Ultramarathons and audiobooks go together like sushi and soy sauce. In a big running year, I’ve largely eschewed podcasts for audiobooks. Here’s some of the books I’d recommend. Most are new, but some are merely new to me. Within each category, I’ve mostly put my favourites at the top.
- Claudia Goldin, Career and Family – the winner of this year’s Nobel Prize in Economics writes masterfully about how the world has changed for women across the past century, blending together work and family, and drawing lightly on data and stories to tell the tale.
- Angus Deaton, Economics in America – in the tradition of Alistair Cooke, Angus Deaton has been writing a regular letter for UK economists. This book draws together much of that material, casting light on poverty in the US, the culture of the economics profession, and containing a beautiful tribute to the late Tony Atkinson.
- Matthew Desmond, Poverty, by America – the author of Evicted blends statistics and stories to dive deep into the failure of the world’s richest nation to address the problem of poverty.
- Bradford DeLong, Slouching Towards Utopia – the twentieth century has seen an explosion in material wealth… and inequality. A data-rich account of how the world has changed, and how we might do better still.
- Mariana Mazzucato and Rosie Collington, The Big Con – consulting has its place, but the authors powerfully argue that it’s outgrown it. A book that preceded – and in some sense anticipated – the PwC scandal.
- Bradley Hope & Tom Wright, Billion Dollar Whale – the gobsmacking tale of Malaysia’s 1MDB scandal
- David Graeber, Bullshit Jobs – as an economist, I don’t buy the whole argument, but it’s well worth reading
- Judea Pearl, The Book of Why – this thoughtful discussion of causal inference contains insights for any social scientist involved in analysing data. A little too long, a little too dogmatic in parts – but brilliant nonetheless.
- Greg Berman and Aubrey Fox, Gradual – this compelling argument for gradual reform draws on examples of big reforms that started gradually (US social security). Big bang reforms, the authors argue, rarely work. Besides that, they aren’t what most voters seek.
- Timothy Snyder, On Tyranny – twenty lessons from the twentieth century about how to spot a burgeoning authoritarian, and what citizens can do to prevent the rise of tyranny.
- Paul Kenny, Why Populism? – one of the world’s academic experts in populism explores its troubling rise
- Philip McKibbin, Love Notes: For a Politics of Love – if there’s an antidote to angry populism, it’s the idea of a politics of love. Drawing on examples from Nelson Mandela to Māori culture, New Zealander Philip McKibbin sketches out what a politics of love might look like today.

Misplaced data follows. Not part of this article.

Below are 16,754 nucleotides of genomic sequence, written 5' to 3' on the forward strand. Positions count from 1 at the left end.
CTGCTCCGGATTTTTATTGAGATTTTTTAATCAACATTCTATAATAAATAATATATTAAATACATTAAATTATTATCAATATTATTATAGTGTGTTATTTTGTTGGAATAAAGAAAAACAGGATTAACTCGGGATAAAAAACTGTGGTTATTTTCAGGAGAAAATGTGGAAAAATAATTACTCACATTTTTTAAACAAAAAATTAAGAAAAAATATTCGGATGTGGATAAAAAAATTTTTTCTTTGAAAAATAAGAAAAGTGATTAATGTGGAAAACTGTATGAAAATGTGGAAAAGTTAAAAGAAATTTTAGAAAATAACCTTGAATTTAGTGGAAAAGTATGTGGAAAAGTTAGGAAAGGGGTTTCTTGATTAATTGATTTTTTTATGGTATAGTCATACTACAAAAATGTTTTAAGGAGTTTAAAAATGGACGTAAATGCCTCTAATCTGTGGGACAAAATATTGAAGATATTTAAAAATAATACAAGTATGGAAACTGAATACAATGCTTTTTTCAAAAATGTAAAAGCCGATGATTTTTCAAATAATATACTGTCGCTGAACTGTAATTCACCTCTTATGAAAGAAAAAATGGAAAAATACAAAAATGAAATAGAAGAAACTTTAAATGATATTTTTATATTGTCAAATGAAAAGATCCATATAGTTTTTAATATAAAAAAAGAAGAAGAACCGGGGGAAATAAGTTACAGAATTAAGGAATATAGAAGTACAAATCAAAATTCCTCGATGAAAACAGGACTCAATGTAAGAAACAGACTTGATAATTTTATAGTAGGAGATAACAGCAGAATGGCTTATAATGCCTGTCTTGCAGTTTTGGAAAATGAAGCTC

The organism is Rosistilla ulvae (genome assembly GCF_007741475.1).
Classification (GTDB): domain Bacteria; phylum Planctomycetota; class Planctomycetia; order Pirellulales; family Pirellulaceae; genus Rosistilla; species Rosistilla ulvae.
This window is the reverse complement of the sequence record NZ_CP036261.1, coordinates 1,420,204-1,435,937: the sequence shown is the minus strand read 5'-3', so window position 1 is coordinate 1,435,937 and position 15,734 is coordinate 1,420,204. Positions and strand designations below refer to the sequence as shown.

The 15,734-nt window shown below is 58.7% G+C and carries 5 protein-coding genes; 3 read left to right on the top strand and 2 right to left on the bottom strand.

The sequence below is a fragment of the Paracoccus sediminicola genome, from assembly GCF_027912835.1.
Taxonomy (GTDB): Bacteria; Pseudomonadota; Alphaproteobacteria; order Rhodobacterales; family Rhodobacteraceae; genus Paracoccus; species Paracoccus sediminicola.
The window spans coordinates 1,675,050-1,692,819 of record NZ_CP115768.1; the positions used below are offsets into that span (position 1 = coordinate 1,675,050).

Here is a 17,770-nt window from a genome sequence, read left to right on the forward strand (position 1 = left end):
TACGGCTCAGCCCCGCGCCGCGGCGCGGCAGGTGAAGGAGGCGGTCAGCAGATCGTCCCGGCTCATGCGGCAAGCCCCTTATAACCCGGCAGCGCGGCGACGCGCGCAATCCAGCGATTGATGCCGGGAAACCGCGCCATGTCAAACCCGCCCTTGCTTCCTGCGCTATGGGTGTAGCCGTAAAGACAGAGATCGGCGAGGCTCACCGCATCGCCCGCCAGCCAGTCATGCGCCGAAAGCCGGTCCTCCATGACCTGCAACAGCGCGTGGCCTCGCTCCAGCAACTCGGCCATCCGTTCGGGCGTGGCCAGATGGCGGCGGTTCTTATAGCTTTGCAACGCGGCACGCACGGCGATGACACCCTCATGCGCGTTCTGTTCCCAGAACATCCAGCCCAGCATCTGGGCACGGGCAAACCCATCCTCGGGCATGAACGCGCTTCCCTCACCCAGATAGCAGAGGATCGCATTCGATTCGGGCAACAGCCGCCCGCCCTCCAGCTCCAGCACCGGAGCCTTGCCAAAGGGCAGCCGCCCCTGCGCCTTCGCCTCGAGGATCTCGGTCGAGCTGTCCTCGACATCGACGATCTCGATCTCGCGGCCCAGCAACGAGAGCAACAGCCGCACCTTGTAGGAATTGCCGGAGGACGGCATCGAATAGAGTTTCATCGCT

- Adam Gopnik, Paris to the Moon – a wonderfully witty tale about writing and childrearing in the city of light
- Ari Shapiro – The Best Strangers in the World – so it turns out that Ari isn’t just a storytelling journalist, he’s also a singer for a major band (Pink Martini). Yes, I’m jealous. Yes, the book is fabulous.
2CC CANBERRA AFTERNOONS WITH LEON DELANEY
FRIDAY, 1 DECEMBER 2023
SUBJECTS: Productivity Commission interim report into philanthropy; Reform of tax deductions system for charity donations; House of Representatives Committee Report on Employment Services; Advanced manufacturing policy; Cost-of-living relief in MYEFO.
LEON DELANEY: Well, there's a lot going on in the Federal Parliament at the moment. I think there's only one more sitting week left to go. Assistant Minister for Competition, Charities and Treasury, Assistant Minister for Employment, and local member for Fenner, Dr Andrew Leigh, good afternoon.
ASSISTANT MINISTER FOR CHARITIES, COMPETITION, TREASURY AND EMPLOYMENT ANDREW LEIGH: Good afternoon, Leon. Great to be with you and your listeners.
DELANEY: I've got that right, haven't I? There's one more week to go.
LEIGH: There's a week for the Senate and a day for the House, an extra day to deal with any legislation that gets amended in the upper House.Read more
2023 AUSTRALIAN IMPACT INVESTING AWARDS
Australian Impact Investment Awards, Sydney
Thursday 30 November 2023
Thank you for inviting me to speak to you and join in celebrating the Australian Impact Investing Awards.
As you all know, your work today through impact investing creates vital opportunities to improve the lives of those who are disadvantaged in our community.
For this, I commend you, and congratulate today’s award recipients.
Recently, the Australian Government partnered with the New South Wales Government to trial an innovative homelessness intervention, called Foyer Central.
This trial aims to provide accommodation and support services to young people exiting out of home care, or at risk of, or experiencing, homelessness in Sydney.Read more
COMPETITION AND BUSINESS DYNAMICS
Australia Financial Review CFO Live Summit, Melbourne
Tuesday 28 November 2023
I would like to acknowledge the traditional custodians of the land on which we meet, the Wurundjeri Woi Wurrung people of the Kulin Nation.
I pay my respects to the Elders past and present, and acknowledge any First Nations Australians with us today.
Australia thrives on competition.
It is most obvious in our love of sports – even unexpected wins like the One Day Cricket World Cup – but it goes deeper than that.
You can’t have a fair go without competition.
Especially when we’re feeling the pinch of the cost-of-living pressures.Read more
ABC RADIO MELBOURNE DRIVE WITH ALI MOORE
MONDAY, 27 NOVEMBER 2023
SUBJECTS: Reform of the RBA; Appointment of a new Deputy Governor of the RBA; Dismissal of Mike Pezzullo.
ALI MOORE: You'll know that review into the Bank's operations that happened earlier this year and it's led to legislation that's now being introduced to Federal Parliament. The legislation is going to create a new board that's going to have the sole job of setting interest rates and the reforms are also going to remove a little known mechanism that allows the government to overrule the Reserve Bank. Also, the Government has announced today the new Deputy Governor of the Reserve Bank, a central banker who is going to come from the UK. Andrew Leigh is Assistant Minister for competition, Charities and Treasury. Andrew Leigh welcome to Drive.